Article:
Los Angeles mayoral candidate Rick Caruso insisted he's not white but really Italian — and thus "Latin" — in an awkward debate moment Tuesday in the country's second-largest city.
Next month's election comes in the wake of former City Council President Nury Martinez’s resignation from her council seat Wednesday after an audio recording of her making racist remarks surfaced.
In bringing up the scandal, Telemundo anchor Dunia Elvir said: “The next mayor of Los Angeles will be either an African American woman or a white man."
“I’m Italian,” Caruso interjected.
Elvir responded, “Italian American," as Caruso insisted that his racial identification be stated on his terms.
“That’s ‘Latin,’ thank you,” Caruso said.
Caruso said he has for decades led efforts to bring more education opportunities and health care to Black and Latino communities in Los Angeles.
"I connect with the Latino community, but quite frankly my job as mayor is to connect with every community — the Latino community, the Black community, the Asian community, right? The Jewish community," said Caruso, who is running as a Democrat.
"If one group rises, we all rise. We do this together in unison, and we don't separate, we don't divide. But we all say to ourselves we can do this and we can have a better city."
Caruso's "Latin" identity comment drew a harsh reaction, from scorn to mockery.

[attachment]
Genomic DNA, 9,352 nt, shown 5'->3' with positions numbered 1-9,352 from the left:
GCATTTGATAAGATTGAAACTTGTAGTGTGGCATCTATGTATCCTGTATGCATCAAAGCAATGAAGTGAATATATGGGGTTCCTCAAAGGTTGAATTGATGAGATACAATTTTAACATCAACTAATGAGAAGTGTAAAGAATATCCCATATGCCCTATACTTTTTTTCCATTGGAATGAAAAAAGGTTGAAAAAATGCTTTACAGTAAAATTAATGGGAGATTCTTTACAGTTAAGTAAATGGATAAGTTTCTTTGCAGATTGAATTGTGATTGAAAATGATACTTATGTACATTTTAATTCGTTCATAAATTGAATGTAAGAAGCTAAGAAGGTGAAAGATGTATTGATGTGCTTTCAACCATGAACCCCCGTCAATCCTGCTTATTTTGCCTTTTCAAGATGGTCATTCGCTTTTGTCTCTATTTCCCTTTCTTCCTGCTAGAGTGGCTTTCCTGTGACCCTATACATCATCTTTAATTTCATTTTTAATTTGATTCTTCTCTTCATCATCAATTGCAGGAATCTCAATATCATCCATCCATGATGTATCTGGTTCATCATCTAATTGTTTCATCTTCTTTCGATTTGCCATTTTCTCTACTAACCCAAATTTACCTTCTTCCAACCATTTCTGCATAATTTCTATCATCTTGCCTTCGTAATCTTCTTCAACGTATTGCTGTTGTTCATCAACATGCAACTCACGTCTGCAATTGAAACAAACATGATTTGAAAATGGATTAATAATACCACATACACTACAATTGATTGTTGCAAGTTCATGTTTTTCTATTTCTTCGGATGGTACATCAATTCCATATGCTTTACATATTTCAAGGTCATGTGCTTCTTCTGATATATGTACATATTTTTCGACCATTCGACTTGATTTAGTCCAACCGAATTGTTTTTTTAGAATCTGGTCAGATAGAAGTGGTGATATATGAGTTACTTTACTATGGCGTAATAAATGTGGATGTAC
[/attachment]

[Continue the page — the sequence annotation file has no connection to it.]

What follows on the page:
Comedy writer Nick Jack Pappas cracked that Caruso has as much connection to Latin Americans as Christopher Columbus.
"Can’t wait for Rick Caruso to claim Columbus was a Latino immigrant," he tweeted.
The Los Angeles Times reported Sunday that it had obtained 2021 audio from a political strategy meeting in which Martinez and City Council member Kevin De León used racist slurs to refer to council member Mike Bonin’s young son, who is Black. Bonin is white.
Los Angeles is home to nearly 3.9 million residents, 48.1% percent of whom identify as Hispanic or Latino, 28.5% as non-Hispanic or Latino white, 11.8% as Asian and 8.8% as Black.
Caruso appeared to be hanging his "Latin" hat on cultural terms used outside the U.S., said Mark Hugo Lopez, the director of race and ethnicity research at the Pew Research Center.
"'Latin' is something in southern Europe. You'll hear people refer to themselves as 'Latins,' and that includes people who are Spanish, Portuguese, French and Italians," Lopez said Wednesday.
But in common American parlance, "Latin" generally refers to people who can trace their lineage to Latin American countries.
"'Latino' and 'Latin American,' those are really U.S.-based terms that have specific meanings, and it refers to people from Latin America," Lopez said.